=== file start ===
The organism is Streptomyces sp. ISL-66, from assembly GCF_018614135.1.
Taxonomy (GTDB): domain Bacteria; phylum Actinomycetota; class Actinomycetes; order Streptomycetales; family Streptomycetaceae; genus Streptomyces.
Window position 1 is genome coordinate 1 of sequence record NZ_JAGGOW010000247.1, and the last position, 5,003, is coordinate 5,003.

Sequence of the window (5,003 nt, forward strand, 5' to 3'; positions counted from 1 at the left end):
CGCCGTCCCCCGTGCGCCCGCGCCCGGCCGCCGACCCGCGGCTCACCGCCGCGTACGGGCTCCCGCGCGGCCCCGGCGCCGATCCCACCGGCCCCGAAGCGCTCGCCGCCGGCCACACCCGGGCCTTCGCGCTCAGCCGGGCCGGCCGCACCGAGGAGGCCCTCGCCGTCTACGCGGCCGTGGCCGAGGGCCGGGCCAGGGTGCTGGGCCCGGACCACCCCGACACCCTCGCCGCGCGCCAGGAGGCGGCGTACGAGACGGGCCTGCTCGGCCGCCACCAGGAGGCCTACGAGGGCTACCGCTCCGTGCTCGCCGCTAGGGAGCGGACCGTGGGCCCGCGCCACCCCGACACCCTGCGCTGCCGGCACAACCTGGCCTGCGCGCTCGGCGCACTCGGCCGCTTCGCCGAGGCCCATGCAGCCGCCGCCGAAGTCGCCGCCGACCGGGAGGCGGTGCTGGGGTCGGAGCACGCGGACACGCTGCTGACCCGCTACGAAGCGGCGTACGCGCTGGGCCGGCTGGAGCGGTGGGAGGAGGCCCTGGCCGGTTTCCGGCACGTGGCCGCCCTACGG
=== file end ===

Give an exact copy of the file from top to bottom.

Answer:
The organism is Streptomyces sp. ISL-66, from assembly GCF_018614135.1.
Taxonomy (GTDB): domain Bacteria; phylum Actinomycetota; class Actinomycetes; order Streptomycetales; family Streptomycetaceae; genus Streptomyces.
Window position 1 is genome coordinate 1 of sequence record NZ_JAGGOW010000247.1, and the last position, 5,003, is coordinate 5,003.

Sequence of the window (5,003 nt, forward strand, 5' to 3'; positions counted from 1 at the left end):
CGCCGTCCCCCGTGCGCCCGCGCCCGGCCGCCGACCCGCGGCTCACCGCCGCGTACGGGCTCCCGCGCGGCCCCGGCGCCGATCCCACCGGCCCCGAAGCGCTCGCCGCCGGCCACACCCGGGCCTTCGCGCTCAGCCGGGCCGGCCGCACCGAGGAGGCCCTCGCCGTCTACGCGGCCGTGGCCGAGGGCCGGGCCAGGGTGCTGGGCCCGGACCACCCCGACACCCTCGCCGCGCGCCAGGAGGCGGCGTACGAGACGGGCCTGCTCGGCCGCCACCAGGAGGCCTACGAGGGCTACCGCTCCGTGCTCGCCGCTAGGGAGCGGACCGTGGGCCCGCGCCACCCCGACACCCTGCGCTGCCGGCACAACCTGGCCTGCGCGCTCGGCGCACTCGGCCGCTTCGCCGAGGCCCATGCAGCCGCCGCCGAAGTCGCCGCCGACCGGGAGGCGGTGCTGGGGTCGGAGCACGCGGACACGCTGCTGACCCGCTACGAAGCGGCGTACGCGCTGGGCCGGCTGGAGCGGTGGGAGGAGGCCCTGGCCGGTTTCCGGCACGTGGCCGCCCTACGG